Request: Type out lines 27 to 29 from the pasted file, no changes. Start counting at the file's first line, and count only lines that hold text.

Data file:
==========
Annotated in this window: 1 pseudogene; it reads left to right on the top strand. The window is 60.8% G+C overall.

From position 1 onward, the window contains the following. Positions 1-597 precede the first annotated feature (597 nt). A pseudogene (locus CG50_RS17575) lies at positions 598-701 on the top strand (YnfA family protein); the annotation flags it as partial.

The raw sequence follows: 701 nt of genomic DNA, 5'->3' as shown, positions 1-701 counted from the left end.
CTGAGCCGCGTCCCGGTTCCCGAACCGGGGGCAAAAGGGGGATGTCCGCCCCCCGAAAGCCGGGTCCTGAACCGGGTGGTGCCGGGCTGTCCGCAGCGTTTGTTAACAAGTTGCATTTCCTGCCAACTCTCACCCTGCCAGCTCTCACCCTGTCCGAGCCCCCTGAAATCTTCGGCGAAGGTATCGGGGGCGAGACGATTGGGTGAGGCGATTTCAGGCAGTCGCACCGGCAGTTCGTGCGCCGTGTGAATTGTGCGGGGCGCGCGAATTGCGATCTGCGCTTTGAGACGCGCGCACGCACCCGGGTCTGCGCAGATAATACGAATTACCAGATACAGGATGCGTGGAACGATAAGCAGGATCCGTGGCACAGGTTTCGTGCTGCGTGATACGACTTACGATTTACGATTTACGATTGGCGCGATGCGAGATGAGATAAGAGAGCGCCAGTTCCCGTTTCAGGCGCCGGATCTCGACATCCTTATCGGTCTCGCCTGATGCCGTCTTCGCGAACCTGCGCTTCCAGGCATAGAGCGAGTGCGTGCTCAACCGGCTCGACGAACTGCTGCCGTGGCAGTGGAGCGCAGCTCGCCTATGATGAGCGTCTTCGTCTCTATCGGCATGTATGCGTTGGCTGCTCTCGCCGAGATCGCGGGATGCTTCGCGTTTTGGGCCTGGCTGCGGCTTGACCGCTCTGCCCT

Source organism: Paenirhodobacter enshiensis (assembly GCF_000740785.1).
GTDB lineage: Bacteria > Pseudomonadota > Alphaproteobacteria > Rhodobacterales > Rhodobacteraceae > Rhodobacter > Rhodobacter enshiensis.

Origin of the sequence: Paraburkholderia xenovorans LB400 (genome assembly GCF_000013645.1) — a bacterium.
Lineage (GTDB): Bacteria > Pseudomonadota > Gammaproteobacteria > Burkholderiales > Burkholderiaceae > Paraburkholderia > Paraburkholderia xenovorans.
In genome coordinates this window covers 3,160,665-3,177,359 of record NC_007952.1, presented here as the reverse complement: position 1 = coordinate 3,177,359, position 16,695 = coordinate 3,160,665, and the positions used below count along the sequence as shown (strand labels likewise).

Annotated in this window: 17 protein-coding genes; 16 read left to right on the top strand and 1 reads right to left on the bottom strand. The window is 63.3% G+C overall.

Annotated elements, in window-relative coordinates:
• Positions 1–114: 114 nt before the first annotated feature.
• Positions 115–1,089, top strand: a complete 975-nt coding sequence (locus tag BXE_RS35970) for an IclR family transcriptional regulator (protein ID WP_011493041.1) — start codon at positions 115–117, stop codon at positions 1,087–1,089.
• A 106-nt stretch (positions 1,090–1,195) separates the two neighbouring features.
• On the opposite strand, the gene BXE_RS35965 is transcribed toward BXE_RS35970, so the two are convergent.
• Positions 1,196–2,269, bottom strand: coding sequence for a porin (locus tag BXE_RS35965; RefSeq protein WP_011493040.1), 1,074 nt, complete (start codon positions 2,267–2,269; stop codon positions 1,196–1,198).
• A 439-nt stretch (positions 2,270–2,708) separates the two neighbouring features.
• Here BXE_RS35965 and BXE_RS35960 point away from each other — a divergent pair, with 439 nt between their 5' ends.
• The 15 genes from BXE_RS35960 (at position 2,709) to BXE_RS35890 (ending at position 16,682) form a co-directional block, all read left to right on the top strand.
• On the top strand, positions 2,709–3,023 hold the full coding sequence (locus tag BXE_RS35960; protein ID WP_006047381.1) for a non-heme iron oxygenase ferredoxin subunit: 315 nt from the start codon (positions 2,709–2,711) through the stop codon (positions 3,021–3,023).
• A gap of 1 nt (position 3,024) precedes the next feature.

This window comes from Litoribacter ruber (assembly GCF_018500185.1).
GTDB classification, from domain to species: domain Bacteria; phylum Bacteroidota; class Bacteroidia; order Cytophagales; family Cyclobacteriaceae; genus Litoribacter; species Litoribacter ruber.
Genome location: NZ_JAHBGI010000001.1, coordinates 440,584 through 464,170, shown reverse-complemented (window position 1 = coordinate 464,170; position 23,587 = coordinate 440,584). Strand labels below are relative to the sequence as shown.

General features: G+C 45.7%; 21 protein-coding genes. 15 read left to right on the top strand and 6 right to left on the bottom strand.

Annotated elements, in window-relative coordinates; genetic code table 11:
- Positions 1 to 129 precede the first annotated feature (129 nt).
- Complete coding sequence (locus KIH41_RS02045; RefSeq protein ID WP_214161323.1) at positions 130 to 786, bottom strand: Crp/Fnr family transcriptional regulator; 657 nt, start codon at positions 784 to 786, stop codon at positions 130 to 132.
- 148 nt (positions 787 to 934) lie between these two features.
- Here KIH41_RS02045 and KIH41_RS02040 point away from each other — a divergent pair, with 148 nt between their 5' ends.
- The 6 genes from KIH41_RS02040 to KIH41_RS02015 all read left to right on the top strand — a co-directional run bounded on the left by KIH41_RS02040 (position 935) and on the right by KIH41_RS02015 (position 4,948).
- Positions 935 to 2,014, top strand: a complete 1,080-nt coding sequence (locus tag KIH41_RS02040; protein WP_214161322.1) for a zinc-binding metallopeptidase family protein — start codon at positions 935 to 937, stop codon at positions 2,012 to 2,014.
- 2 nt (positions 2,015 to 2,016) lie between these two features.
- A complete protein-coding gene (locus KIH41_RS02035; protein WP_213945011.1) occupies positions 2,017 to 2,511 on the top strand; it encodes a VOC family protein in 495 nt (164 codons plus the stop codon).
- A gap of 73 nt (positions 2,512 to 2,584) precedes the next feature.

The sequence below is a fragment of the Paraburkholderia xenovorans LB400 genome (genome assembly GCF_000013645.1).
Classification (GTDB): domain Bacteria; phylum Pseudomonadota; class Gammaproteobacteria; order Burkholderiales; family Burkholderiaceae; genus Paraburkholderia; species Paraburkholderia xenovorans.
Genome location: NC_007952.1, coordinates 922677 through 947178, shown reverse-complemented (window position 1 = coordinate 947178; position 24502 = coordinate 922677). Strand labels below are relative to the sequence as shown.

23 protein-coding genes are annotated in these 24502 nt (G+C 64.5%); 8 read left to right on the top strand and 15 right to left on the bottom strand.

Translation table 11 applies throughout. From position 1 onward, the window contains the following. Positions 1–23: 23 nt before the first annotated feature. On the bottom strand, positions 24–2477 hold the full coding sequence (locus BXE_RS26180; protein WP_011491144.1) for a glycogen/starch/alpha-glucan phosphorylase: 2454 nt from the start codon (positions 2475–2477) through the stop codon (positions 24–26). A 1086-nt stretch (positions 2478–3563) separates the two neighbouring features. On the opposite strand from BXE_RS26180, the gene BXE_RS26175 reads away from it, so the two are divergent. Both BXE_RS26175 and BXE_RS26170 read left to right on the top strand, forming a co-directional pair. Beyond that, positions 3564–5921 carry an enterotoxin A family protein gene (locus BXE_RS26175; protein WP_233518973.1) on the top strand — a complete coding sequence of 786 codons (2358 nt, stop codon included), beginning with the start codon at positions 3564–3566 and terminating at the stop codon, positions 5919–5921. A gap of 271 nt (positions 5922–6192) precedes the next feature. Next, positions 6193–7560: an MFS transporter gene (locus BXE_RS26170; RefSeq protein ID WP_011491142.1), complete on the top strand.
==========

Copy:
- Positions 1 to 129 precede the first annotated feature (129 nt).
- Complete coding sequence (locus KIH41_RS02045; RefSeq protein ID WP_214161323.1) at positions 130 to 786, bottom strand: Crp/Fnr family transcriptional regulator; 657 nt, start codon at positions 784 to 786, stop codon at positions 130 to 132.
- 148 nt (positions 787 to 934) lie between these two features.